The Society of Light and Lighting (SLL) has published its first guidance document designed specifically to address the key lighting tasks required of facilities managers.
The SLL Lighting Guide (LG) 20 sets out a logical approach for non-specialists to identify and undertake the tasks required in order to “provide the right amount of light in the right place for the right amount of time”.
According to the SLL, there are three critical aspects to meeting this objective. First is the quality of light: lighting levels, uniformity; unified glare rating (UGR) and colour rendering. Second is the quantity of light: watts and lumens, colour temperature and fidelity; useful life expectancy of LED light sources. Third is timing: lighting controls.
LG20 includes guidance on energy consumption and assessing the maintainability of existing lighting installations. This information is often required in relation to service level agreement, or can create a compelling argument for upgrading lighting systems, in terms of investment in energy savings, reduced carbon footprint and increased reliability.
The guide includes three case studies, providing practical examples and context. These look at lighting for a data centre; upgrading emergency lighting in a six-storey building; and the circular economy and repurposing luminaires. There is a growing interest and need for a circular economy approach, meaning that future lighting installations may be made up of refurbished, or even leased products.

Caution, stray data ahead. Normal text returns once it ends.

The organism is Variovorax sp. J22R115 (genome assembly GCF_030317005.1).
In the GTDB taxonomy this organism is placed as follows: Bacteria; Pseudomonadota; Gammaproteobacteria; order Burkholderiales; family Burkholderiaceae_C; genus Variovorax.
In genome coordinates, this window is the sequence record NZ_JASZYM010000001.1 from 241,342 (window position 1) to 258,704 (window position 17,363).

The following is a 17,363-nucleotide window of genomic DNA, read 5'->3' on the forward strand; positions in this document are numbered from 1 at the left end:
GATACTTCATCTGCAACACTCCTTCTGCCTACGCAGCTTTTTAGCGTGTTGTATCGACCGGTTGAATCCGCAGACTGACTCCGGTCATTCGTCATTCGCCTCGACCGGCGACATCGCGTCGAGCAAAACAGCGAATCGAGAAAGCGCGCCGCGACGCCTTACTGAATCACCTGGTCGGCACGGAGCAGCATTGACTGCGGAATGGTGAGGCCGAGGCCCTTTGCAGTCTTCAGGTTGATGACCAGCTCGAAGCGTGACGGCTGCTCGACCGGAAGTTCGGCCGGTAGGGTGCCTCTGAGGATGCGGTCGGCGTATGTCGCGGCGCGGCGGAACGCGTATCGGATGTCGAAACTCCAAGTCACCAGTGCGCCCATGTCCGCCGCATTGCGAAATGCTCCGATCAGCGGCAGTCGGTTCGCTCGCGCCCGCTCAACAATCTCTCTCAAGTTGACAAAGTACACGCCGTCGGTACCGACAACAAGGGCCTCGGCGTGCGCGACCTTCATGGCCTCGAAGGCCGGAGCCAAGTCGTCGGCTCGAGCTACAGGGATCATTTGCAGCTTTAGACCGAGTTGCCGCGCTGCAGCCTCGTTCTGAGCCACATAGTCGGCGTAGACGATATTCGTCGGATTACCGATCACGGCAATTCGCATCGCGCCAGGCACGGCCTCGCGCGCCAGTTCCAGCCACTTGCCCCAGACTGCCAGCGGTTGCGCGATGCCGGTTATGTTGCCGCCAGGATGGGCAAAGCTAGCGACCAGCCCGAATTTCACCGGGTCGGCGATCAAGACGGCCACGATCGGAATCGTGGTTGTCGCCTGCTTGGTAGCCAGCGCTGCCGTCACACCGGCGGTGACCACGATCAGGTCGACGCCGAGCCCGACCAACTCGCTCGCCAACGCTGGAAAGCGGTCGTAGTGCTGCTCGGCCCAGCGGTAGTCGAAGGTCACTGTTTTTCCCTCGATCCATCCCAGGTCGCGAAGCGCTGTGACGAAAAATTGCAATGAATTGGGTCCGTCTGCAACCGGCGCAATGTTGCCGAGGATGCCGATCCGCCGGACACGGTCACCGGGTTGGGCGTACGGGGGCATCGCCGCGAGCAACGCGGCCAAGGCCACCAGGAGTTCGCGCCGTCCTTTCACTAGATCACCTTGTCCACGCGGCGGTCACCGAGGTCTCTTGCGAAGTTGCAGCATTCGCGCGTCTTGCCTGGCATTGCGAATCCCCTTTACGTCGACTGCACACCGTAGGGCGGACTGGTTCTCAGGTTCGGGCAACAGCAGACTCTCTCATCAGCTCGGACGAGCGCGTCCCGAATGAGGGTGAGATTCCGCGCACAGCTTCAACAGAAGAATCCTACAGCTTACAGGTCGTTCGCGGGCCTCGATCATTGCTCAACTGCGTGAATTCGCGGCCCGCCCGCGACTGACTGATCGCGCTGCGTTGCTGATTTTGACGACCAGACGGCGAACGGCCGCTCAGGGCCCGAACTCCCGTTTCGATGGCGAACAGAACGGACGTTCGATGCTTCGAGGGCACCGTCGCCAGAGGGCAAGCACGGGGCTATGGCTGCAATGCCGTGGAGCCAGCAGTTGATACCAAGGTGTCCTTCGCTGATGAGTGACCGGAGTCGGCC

Written by Sophie Parry FSLL, Vice-Chair of the SLL Technical and Publications committee in conjunction with the CIBSE Facilities Management (FM) group, LG20 is designed to be supportive of facilities managers with knowledge of electrical services, but whose work may occasionally involve lighting or related decision making.
Regarding the aims of this guide and in developing communication between related disciplines, Parry commented: “As the construction industry aligns with the increasing drive to net zero carbon by 2050, one of the methods being considered to reduce embedded carbon within a buildings’ fabric is to refurbish existing buildings where possible, rather than demolish and rebuild. The refurbishment scope and complexity will vary on a project-by-project basis, but in many instances will require local knowledge and input from the incumbent facilities manager. It is therefore imperative that facilities managers have the correct knowledge level/access to knowledge of many construction disciplines to add value to such projects.”